Pomona College faculty will vote Wednesday on a motion to grade students on a universal pass/no record basis for the spring 2020 semester, ASPC officials said in an email to students Monday.
Under the motion, proposed by the Faculty Executive Committee, professors will have the option to assign students a grade of pass, “no record pandemic” or incomplete. The motion also calls for Pomona transcripts to bear the following notation: “Covid-19: Enrollment & grades reflect disruption of Spring 2020.”
The proposal differs from a typical pass/no credit system in that courses in which students earn a failing grade will not appear on their transcripts.
“The assignment of NRP [no record pandemic] will strike the class from the student’s academic transcript and no credit will be assigned for the class,” the motion reads.
The motion also provides that pass grades this semester will count for major, minor and senior exercise requirements.
Harvey Mudd College and Scripps College are allowing students to opt in to take individual classes pass/no credit or pass/fail, respectively, while Pitzer College made P/NC the default and allows students to opt out. Claremont McKenna College has not yet announced a finalized grading system for the semester.
The motion at Pomona asks faculty to “exercise the highest degree of flexibility and compassion regarding student learning and expectations,” ASPC Vice President of Academic Affairs Isaac Cui PO ’20, President Miguel Delgado-Garcia PO ’20 and Commissioner of Community Relations Alfredo Reyes-Guzman PO ’20 told students.
Compared to other potential grading policies, the faculty proposal is not popular among students. In a survey conducted by student group 5C Students for Grade Equity, Pomona students supported a universal pass/fail policy the least out of six options given — the option most similar to the universal pass/no record system proposed in the motion. Forty-one percent of Pomona students responded to the survey.
A B+ grade floor, grade inflation and universal pass or pass/fail proposals with letter grade options were all at least 17 percentage points or more popular, and a universal pass proposal gained 50.1 percent support.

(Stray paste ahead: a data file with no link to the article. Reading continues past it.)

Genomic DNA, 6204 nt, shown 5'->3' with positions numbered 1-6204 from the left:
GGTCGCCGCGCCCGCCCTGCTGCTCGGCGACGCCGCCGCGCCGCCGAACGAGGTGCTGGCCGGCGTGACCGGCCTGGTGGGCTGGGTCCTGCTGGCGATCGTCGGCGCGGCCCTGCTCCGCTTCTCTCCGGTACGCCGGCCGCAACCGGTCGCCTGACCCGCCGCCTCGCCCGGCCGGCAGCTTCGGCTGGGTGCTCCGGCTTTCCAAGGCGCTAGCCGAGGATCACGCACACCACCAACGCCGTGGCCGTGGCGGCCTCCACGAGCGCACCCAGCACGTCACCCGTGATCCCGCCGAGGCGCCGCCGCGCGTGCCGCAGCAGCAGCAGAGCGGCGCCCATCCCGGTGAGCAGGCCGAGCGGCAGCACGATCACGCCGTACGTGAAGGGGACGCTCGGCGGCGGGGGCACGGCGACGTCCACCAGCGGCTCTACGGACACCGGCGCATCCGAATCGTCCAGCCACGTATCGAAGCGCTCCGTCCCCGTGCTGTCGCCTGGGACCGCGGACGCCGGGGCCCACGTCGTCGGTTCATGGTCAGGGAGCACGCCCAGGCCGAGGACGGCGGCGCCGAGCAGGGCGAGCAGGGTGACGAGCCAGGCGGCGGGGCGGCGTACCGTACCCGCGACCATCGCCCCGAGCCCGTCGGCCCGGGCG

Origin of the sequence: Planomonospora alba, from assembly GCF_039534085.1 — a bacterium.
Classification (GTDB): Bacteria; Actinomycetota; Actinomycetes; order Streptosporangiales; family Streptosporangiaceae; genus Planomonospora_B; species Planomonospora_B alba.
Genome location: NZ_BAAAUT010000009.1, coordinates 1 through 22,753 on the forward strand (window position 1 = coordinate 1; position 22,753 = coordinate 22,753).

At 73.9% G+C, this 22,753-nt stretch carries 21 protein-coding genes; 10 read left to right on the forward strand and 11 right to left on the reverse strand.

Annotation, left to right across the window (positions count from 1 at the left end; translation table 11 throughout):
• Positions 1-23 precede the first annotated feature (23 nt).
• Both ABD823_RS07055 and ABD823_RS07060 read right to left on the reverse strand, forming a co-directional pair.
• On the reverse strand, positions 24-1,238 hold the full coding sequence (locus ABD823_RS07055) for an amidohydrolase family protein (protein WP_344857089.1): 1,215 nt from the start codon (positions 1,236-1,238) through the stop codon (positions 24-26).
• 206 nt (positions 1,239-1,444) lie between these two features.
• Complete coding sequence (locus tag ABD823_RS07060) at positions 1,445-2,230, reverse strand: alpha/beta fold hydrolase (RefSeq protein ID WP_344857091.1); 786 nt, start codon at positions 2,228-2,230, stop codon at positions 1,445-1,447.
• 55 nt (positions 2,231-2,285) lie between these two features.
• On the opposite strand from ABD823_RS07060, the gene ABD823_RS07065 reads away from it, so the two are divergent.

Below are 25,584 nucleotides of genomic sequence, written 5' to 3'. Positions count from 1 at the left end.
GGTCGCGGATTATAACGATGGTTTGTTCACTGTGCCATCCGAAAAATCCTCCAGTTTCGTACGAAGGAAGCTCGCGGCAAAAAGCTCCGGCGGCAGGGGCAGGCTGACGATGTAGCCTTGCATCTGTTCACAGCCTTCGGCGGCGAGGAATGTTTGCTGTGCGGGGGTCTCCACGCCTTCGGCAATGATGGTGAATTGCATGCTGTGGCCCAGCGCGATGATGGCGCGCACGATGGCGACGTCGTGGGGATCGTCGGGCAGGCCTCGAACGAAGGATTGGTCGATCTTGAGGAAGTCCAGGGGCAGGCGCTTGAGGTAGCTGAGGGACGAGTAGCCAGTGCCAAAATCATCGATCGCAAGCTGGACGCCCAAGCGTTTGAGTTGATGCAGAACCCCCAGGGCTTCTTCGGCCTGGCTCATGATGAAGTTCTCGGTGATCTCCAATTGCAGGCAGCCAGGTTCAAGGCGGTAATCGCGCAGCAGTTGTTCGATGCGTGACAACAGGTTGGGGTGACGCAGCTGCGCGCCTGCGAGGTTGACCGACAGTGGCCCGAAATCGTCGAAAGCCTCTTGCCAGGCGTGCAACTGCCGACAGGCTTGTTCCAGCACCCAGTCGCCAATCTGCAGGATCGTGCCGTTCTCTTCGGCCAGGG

ASPC Senate voted April 5 to recommend a universal A/A- grading policy, along with other options relating to a universal pass system. Although the faculty motion doesn’t endorse any of these proposals, the ASPC officials lauded the degree to which faculty included student input in the process to develop a new grading protocol.
“We are disappointed that our top choice wasn’t proposed,” they said. “But we feel proud of this process, one where faculty did listen to student input.”
A straw poll conducted at a faculty meeting Friday found 59 percent of those who voted preferred a universal system, compared to 36 percent who wanted students to be able to opt for an alternative system.
An ASPC report released on April 6 explained that a universal grading policy could help address concerns about students whose abilities to succeed in classes have been hampered.
“The pandemic, with its wildly inconsistent effects on people, stacks the deck in favor of those who are already privileged — those who could return to a safe, nurturing environment with the resources necessary for academic success,” it said. “Thus, as one student explained in an email to ASPC, ‘the ability to be in a situation where one would want to choose a letter grade is a privilege’ — a privilege, moreover, that inheres in those who ‘have the resources, time, and space to focus on their studies,’ and not ‘FLI [first-generation and low-income], international, and other marginalized students.’”
Professors at the faculty meeting were split whether to include the ability not to pass students: 50 percent asked that the new system allow non-passing grades, while 45 percent preferred that all students pass every class.
Grading in the consortium will follow students’ home institutions’ policies, Scripps and HMC officials said when announcing their updated grading policies. That means that Pomona students taking courses at other 5Cs won’t have the option to receive letter grades, even if the college where they’re taking the course allows them.
This article was updated on April 13 at 5:30 p.m. to clarify the difference between “no credit” and “no record.”
Jasper Davidoff PO ’23 is TSL’s managing editor for news and sports. Originally from Evanston, Illinois, he spends free time in campus music spaces and writing crosswords. His dark chocolate sweet spot is around 80 percent.